The Supreme Court ruling earlier this year legalizing same-sex marriage nationwide has continued to raise questions about how the decision will affect religious groups – especially those that remain opposed to allowing gay and lesbian couples to wed. The court’s ruling makes clear that clergy and religious organizations are not obliged to perform same-sex marriages, but some groups have expressed concerns about their tax-exempt status.

    Many of the largest U.S. religious institutions have remained firmly against allowing same-sex marriage, including the  Roman Catholic Church , the  Orthodox Jewish movement and the  Church of Jesus Christ of Latter-day Saints , as well as the  Southern Baptist Convention  and other evangelical Protestant denominations. The nation’s largest historically black church, the National Baptist Convention , and its biggest Pentecostal denomination, the Assemblies of God , also prohibit their clergy from marrying same-sex couples.

    Even before the Supreme Court’s decision granting same-sex couples a constitutional right to wed, legal scholars and others have been trying to determine how such a ruling might affect religious institutions. It has been a question on the minds of the justices, too.

    Indeed, during the April 28 oral arguments in the case, Obergefell v. Hodges , most of the justices asked about or commented on this issue. Justice Samuel Alito drew a possible parallel with Bob Jones University, a fundamentalist Christian institution that lost its nonprofit, tax-exempt status in 1983 as a result of its policy banning interracial marriage and dating.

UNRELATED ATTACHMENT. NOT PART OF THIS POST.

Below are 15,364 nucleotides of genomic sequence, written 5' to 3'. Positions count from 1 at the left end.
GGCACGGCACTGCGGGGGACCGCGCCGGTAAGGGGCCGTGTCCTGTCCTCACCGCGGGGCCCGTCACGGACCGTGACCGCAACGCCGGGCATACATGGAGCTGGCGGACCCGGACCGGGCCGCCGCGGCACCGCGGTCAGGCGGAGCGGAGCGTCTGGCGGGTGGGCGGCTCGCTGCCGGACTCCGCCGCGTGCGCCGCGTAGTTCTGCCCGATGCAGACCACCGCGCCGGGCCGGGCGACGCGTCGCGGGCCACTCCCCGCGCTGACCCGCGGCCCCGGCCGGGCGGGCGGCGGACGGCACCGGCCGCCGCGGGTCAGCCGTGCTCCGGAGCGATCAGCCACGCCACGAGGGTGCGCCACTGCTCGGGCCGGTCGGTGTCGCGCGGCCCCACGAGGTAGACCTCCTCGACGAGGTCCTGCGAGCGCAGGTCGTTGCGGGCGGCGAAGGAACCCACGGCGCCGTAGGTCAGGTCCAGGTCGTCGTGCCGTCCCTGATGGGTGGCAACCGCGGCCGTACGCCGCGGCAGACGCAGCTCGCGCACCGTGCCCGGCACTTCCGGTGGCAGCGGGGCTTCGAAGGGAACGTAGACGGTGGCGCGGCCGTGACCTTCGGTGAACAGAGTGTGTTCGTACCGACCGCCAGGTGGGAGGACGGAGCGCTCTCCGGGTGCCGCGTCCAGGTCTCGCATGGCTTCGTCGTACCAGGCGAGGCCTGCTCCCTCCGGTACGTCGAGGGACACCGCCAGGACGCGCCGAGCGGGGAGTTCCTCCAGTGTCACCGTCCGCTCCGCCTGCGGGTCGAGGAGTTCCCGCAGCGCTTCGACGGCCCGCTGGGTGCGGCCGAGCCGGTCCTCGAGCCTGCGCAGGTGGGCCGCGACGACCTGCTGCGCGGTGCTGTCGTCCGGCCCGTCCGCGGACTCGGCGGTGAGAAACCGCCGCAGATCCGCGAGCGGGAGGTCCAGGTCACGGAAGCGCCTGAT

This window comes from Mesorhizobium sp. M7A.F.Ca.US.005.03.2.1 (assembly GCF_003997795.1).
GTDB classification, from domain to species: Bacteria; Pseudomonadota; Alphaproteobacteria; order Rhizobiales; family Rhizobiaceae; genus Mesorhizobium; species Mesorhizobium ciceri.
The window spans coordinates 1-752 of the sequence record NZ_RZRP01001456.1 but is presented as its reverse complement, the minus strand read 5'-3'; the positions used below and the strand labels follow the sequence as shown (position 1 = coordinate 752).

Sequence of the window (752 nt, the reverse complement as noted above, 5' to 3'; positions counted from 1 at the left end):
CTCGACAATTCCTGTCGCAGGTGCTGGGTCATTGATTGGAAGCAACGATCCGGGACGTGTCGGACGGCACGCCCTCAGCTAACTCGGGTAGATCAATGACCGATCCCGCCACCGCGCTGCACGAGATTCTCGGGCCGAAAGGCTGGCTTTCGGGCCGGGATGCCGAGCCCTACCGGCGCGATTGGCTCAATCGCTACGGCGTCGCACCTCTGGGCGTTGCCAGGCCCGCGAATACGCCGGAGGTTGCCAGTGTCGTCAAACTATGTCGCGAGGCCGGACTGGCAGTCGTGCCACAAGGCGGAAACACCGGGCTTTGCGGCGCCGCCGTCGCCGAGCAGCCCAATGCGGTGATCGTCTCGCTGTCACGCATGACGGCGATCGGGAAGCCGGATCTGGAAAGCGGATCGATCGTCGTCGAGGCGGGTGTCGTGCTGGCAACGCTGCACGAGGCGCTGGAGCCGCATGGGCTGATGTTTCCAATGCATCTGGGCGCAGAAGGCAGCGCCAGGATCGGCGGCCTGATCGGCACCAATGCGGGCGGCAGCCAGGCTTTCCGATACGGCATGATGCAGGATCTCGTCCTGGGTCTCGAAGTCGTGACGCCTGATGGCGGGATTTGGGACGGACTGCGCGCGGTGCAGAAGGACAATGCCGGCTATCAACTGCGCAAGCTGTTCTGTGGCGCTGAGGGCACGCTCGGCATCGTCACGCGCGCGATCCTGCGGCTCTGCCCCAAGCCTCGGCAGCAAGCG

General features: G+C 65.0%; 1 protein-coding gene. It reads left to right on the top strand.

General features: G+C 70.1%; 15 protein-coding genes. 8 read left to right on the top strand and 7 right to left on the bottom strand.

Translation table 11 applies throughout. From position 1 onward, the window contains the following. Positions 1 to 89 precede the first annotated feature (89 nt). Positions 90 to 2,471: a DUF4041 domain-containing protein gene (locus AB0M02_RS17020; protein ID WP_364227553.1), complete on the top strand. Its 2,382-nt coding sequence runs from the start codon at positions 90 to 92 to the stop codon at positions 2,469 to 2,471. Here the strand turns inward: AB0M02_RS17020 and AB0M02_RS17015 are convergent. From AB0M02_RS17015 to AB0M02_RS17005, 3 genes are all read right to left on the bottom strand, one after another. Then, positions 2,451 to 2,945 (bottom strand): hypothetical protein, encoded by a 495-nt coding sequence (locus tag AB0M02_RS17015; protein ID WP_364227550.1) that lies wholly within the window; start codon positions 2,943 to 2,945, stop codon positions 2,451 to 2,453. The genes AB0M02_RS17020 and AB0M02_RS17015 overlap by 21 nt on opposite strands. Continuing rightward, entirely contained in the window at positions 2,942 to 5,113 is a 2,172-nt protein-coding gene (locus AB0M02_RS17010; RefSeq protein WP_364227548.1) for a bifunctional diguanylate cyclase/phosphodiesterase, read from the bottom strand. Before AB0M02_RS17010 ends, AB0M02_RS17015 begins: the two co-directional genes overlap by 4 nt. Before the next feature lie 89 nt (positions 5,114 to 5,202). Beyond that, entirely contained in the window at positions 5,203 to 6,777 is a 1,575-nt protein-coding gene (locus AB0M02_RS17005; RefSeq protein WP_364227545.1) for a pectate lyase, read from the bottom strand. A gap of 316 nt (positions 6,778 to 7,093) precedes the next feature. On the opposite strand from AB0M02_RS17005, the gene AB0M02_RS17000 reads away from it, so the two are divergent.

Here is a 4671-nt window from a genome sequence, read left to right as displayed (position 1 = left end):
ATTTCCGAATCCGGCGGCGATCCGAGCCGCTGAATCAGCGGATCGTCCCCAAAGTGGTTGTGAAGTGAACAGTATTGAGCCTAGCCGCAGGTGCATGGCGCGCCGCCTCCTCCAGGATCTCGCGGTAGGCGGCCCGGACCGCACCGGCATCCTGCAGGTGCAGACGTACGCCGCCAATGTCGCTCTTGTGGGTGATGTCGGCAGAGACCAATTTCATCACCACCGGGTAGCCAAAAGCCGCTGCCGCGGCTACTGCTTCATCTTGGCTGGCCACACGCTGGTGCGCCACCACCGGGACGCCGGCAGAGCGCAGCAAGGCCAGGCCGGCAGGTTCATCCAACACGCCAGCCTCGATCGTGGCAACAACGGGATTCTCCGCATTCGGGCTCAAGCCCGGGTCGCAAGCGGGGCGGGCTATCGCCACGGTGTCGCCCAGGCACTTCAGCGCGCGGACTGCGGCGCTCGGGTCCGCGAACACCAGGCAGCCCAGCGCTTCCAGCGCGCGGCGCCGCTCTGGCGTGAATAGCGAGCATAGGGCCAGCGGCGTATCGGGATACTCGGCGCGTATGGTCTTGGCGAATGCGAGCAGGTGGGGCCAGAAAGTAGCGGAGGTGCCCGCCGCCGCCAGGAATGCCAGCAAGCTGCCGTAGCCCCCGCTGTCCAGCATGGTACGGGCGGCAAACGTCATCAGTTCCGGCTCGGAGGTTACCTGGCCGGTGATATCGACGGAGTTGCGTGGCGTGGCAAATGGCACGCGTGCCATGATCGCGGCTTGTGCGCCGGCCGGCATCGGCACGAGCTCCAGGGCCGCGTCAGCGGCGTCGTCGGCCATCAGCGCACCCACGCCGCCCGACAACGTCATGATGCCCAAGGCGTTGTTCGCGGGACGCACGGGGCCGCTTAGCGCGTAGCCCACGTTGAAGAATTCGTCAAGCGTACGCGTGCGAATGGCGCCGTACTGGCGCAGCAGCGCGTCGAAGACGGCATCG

Jonathan AC Brown is the Alwaleed bin Talal chair of Islamic Civilization in the School of Foreign Service at Georgetown U., and associate director of the Alwaleed bin Talal Center for Muslim Christian Understanding. His books include “Misquoting Muhammad: The Challenge and Choices of Interpreting the Prophet’s Legacy” (Oneworld, 2014).

    See More: Read Variety’s marriage equality issue, featuring Q&As, columns, features and analysis on Hollywood’s role in gay rights.

  5. author
    User1491511329 18 Jan 2017 04:38

    The Pew Research Center’s Forum on Religion & Public Life turns to professors Robert W. Tuttle and Ira “Chip” Lupu of The George Washington University Law School to discuss how some states are trying to reconcile these and other potential conflicts between the legalization of gay marriage and the free exercise of religion.

    Robert W. Tuttle, David R. and Sherry Kirschner Berz Research Professor of Law and Religion, The George Washington University Law School

    Has there ever been a sweeter-sounding, more goosebump-inducing phrase than ‘Freedom to marry’? Everyone likes freedom (even illiberal politicians pay lip service to liberty), and who doesn’t love a good wedding? Marry these two things together (pun intended) and you end up with an endorphin-releasing buzzphrase that will make anyone grin wildly.